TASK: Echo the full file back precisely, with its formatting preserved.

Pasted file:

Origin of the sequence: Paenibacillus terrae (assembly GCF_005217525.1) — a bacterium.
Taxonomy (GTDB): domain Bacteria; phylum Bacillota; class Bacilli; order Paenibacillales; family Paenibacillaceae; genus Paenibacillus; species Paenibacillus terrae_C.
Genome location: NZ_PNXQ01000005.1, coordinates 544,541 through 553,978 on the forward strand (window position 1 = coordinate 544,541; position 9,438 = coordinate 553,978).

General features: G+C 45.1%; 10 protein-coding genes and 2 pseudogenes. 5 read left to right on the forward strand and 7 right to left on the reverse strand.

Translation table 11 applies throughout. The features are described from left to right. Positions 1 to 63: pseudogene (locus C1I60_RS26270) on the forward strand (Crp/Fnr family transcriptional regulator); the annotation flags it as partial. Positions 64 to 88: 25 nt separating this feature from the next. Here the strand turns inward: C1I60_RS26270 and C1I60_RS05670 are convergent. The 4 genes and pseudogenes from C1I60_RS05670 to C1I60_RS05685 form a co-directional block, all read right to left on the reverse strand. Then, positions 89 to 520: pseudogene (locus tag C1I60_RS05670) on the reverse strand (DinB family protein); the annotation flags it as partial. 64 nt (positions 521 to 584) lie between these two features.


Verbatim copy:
Origin of the sequence: Paenibacillus terrae (assembly GCF_005217525.1) — a bacterium.
Taxonomy (GTDB): domain Bacteria; phylum Bacillota; class Bacilli; order Paenibacillales; family Paenibacillaceae; genus Paenibacillus; species Paenibacillus terrae_C.
Genome location: NZ_PNXQ01000005.1, coordinates 544,541 through 553,978 on the forward strand (window position 1 = coordinate 544,541; position 9,438 = coordinate 553,978).

General features: G+C 45.1%; 10 protein-coding genes and 2 pseudogenes. 5 read left to right on the forward strand and 7 right to left on the reverse strand.

Translation table 11 applies throughout. The features are described from left to right. Positions 1 to 63: pseudogene (locus C1I60_RS26270) on the forward strand (Crp/Fnr family transcriptional regulator); the annotation flags it as partial. Positions 64 to 88: 25 nt separating this feature from the next. Here the strand turns inward: C1I60_RS26270 and C1I60_RS05670 are convergent. The 4 genes and pseudogenes from C1I60_RS05670 to C1I60_RS05685 form a co-directional block, all read right to left on the reverse strand. Then, positions 89 to 520: pseudogene (locus tag C1I60_RS05670) on the reverse strand (DinB family protein); the annotation flags it as partial. 64 nt (positions 521 to 584) lie between these two features.